The Missouri Senate pulled an all-nighter and has passed a roughly $50 billion state budget proposal today.

Here’s a list of some of the key items that survived in the latest version:

•$3.6 billion in state aid to K-12 public schools
•$2.8 billion to widen Interstate-70 to at least three lanes in both directions from Blue Springs near Kansas City to Wentzville near St. Louis
•$461 million to boost the pay for workers who take care of people with developmental disabilities
•$300 million to build a new psychiatric hospital in Kansas City
•$233 million to fully fund school transportation costs
•$78 million to boost rates to childcare providers
•$56 million for pre-K programs
•$50 million to help Jackson County Sports Authority organize the 2026 World Cup in Kansas City
•$50 million in school safety grants
•$43 million to build a veterinary hospital and lab
•$32 million to boost pay for experienced teachers doing extra work
through the Career Ladder Program
•$29 million to raise the minimum public school teacher salary to $38,000
•$25 million to build a meat laboratory
•$11.5 million to fight Missouri’s black vulture problems
•$11 million for Imagination Library, a reading program to provide a book monthly to Missouri children up to age 5 at no charge
•$2 million to help with Missouri National Guard recruitment
•20% pay increase for Missouri State Highway Patrol officers to deal with staffing shortages
•7% funding increase for the state’s public colleges and universities

The spending proposal leaves $2.5 billion in the state’s piggy bank.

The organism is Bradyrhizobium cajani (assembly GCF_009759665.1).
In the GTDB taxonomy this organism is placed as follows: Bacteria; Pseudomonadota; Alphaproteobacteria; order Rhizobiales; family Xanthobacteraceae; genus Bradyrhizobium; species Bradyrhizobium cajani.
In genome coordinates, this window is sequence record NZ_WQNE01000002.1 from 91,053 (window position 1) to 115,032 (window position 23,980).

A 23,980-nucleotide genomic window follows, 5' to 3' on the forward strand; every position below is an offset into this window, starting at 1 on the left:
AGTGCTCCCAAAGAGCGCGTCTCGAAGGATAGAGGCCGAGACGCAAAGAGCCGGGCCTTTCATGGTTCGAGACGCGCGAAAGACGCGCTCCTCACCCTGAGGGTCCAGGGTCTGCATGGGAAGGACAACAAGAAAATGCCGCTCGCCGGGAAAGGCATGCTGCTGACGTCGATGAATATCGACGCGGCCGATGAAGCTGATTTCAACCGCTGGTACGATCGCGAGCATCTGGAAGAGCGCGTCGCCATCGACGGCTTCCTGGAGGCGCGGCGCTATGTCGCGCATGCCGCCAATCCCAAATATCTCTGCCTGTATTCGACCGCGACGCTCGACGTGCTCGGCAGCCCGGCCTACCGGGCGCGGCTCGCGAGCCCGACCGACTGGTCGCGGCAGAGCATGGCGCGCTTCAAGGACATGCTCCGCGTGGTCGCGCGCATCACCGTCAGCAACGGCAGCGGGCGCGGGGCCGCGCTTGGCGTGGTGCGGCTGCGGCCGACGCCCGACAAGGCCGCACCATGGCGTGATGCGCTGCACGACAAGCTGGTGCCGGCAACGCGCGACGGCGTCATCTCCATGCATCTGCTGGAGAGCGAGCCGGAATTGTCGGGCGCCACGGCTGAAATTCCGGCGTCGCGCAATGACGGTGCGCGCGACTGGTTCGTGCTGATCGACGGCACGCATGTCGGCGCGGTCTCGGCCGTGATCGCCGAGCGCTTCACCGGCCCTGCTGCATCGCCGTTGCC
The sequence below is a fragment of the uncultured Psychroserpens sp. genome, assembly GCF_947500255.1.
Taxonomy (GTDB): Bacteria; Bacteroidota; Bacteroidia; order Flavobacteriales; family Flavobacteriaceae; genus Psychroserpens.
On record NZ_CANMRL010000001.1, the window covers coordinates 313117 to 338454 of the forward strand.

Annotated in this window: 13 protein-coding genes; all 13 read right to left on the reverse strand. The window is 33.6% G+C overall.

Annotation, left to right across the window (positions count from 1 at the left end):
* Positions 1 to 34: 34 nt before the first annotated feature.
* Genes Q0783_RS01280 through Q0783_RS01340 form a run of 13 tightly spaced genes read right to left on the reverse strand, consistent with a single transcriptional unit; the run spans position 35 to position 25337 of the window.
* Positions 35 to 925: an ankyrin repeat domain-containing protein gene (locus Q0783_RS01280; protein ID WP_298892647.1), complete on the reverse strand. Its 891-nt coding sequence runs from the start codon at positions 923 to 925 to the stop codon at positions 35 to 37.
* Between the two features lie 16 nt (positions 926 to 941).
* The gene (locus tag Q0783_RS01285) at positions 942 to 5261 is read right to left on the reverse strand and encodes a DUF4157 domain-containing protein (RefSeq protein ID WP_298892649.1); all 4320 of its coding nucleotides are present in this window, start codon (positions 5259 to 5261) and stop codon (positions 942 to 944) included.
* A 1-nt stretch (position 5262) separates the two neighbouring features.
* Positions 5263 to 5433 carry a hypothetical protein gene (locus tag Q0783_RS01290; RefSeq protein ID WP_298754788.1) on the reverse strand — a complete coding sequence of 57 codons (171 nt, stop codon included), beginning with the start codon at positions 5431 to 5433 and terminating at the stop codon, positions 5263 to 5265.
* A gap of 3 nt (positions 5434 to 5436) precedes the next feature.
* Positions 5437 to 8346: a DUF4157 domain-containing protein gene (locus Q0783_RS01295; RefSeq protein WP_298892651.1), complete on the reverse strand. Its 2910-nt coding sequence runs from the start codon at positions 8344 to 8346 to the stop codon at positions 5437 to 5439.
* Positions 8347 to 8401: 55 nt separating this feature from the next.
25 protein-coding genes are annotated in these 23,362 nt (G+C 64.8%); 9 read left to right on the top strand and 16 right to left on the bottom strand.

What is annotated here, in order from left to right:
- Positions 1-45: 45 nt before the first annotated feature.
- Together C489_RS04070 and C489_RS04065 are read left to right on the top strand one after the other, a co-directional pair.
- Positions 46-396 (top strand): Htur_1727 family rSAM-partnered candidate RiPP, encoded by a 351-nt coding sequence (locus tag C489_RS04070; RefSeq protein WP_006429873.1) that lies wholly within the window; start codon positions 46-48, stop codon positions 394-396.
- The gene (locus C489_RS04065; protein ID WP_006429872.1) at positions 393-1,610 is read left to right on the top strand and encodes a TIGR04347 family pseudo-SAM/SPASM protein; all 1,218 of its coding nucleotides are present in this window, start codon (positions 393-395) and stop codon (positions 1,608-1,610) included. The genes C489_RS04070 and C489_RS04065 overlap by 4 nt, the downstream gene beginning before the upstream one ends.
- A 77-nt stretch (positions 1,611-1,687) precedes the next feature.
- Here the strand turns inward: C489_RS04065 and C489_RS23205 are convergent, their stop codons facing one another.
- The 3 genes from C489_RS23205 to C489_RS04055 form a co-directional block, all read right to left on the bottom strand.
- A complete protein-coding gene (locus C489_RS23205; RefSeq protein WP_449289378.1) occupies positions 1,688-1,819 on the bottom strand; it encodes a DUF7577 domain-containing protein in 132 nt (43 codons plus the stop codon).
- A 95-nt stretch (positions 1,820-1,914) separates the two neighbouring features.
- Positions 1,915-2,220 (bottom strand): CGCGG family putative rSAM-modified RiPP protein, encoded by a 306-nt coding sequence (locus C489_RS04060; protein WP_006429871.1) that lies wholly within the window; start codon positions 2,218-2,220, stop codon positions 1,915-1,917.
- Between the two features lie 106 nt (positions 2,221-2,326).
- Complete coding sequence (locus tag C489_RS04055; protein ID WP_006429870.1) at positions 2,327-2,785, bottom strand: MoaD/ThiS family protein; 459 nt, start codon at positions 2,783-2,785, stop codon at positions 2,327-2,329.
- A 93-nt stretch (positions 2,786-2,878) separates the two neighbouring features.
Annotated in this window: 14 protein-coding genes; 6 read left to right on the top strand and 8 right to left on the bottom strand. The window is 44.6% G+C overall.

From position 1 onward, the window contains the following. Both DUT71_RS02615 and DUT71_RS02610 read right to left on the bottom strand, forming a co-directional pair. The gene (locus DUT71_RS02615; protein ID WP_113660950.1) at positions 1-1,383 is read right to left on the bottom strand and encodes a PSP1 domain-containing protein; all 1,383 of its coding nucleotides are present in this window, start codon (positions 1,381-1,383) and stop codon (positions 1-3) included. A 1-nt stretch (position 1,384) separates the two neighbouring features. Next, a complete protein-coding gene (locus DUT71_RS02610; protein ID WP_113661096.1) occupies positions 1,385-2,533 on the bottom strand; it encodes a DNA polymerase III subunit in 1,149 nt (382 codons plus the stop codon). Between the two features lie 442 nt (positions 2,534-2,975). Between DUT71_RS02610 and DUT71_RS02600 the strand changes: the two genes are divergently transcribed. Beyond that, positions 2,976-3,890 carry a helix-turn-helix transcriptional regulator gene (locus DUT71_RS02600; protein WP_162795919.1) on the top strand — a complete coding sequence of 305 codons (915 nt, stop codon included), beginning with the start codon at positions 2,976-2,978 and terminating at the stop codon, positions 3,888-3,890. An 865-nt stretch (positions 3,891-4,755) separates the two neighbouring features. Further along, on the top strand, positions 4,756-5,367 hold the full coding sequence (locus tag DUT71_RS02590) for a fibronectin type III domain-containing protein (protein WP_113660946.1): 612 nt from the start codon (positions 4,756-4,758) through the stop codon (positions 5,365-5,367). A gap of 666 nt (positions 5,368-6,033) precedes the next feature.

State Senate Appropriations Committee Chairman Lincoln Hough, R-Springfield, said there is a change in this year’s state budget proposal about minimum teacher pay.

“If you remember last year, there was a granting program that would allow districts to pull money from the state, if they match at 30% their baseline salary up to $38,000. With an investment of $7.6 million, we can actually alleviate the need for that 30% match on our districts,” said Hough.

The Senate version of the proposed budget restores a $4.6 million House Republican effort to defund the state’s libraries.

State Sen. Lauren Arthur, D-Kansas City, backs the budget including $50 million to help Jackson County Sports Authority organize the 2026 World Cup in Kansas City.

“I cannot overstate the importance of hosting the FIFA World Cup,” she said. “We’ve talked about what a big deal it is. I don’t think people, myself included, I don’t think we have our minds wrapped around the kind of financial impact this will have for our state. If you represent counties as far as Grundy or Barton or Camden, you’re going to have visitors in your district, are going to be people who rent hotel rooms, who spend money, and make huge investments in your communities during their months-long stay to celebrate the World Cup. Not only is there a huge financial impact to the tune of $652 million and over 70,000 jobs supported, it’s an opportunity to showcase Kansas City and our great state on an international stage.”

Hough said another $11.5 million would be designated to fight Missouri’s black vulture problems in the southern half of the state.

“They are seeing with this influx of what used to be a migratory bird that has now set up residency and is costing producers in our area considerable consternation as well as financial impact on their operations,” said Hough.

Here’s what did not survive in the Senate’s version of the proposed budget – an effort by a few Senate Conservatives to ban diversity policies within state government. Senators clashed for about six hours over the proposed ban.

“They want to attack the predominantly African American areas in this state. That in itself is racism and discrimination,” shouted state Sen. Karla May, D-St. Louis.

The budget outline goes back to the House with tweaks, where state Representatives are expected to move for budget negotiations between a committee of House and Senate members.

The constitutional deadline to pass a balanced state budget is May 5.

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